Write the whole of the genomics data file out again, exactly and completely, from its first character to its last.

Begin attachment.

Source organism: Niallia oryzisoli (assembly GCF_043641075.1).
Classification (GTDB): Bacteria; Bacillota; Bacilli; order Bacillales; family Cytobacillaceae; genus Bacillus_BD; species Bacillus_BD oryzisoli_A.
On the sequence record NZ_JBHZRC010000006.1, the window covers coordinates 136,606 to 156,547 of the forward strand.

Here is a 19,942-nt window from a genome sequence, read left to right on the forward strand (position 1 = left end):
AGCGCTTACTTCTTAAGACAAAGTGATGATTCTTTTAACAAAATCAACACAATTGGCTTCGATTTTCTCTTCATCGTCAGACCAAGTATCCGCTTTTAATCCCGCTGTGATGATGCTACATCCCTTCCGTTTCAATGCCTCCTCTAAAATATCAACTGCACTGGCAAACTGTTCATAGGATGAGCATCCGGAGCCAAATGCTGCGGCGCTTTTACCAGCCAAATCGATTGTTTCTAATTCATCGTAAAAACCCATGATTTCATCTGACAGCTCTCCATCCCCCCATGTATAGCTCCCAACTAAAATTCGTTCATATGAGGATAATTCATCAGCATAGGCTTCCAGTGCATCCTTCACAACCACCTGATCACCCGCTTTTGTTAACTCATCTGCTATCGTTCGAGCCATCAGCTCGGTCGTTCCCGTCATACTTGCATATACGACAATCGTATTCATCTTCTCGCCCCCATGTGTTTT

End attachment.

Source organism: Niallia oryzisoli (assembly GCF_043641075.1).
Classification (GTDB): Bacteria; Bacillota; Bacilli; order Bacillales; family Cytobacillaceae; genus Bacillus_BD; species Bacillus_BD oryzisoli_A.
On the sequence record NZ_JBHZRC010000006.1, the window covers coordinates 136,606 to 156,547 of the forward strand.

Here is a 19,942-nt window from a genome sequence, read left to right on the forward strand (position 1 = left end):
AGCGCTTACTTCTTAAGACAAAGTGATGATTCTTTTAACAAAATCAACACAATTGGCTTCGATTTTCTCTTCATCGTCAGACCAAGTATCCGCTTTTAATCCCGCTGTGATGATGCTACATCCCTTCCGTTTCAATGCCTCCTCTAAAATATCAACTGCACTGGCAAACTGTTCATAGGATGAGCATCCGGAGCCAAATGCTGCGGCGCTTTTACCAGCCAAATCGATTGTTTCTAATTCATCGTAAAAACCCATGATTTCATCTGACAGCTCTCCATCCCCCCATGTATAGCTCCCAACTAAAATTCGTTCATATGAGGATAATTCATCAGCATAGGCTTCCAGTGCATCCTTCACAACCACCTGATCACCCGCTTTTGTTAACTCATCTGCTATCGTTCGAGCCATCAGCTCGGTCGTTCCCGTCATACTTGCATATACGACAATCGTATTCATCTTCTCGCCCCCATGTGTTTT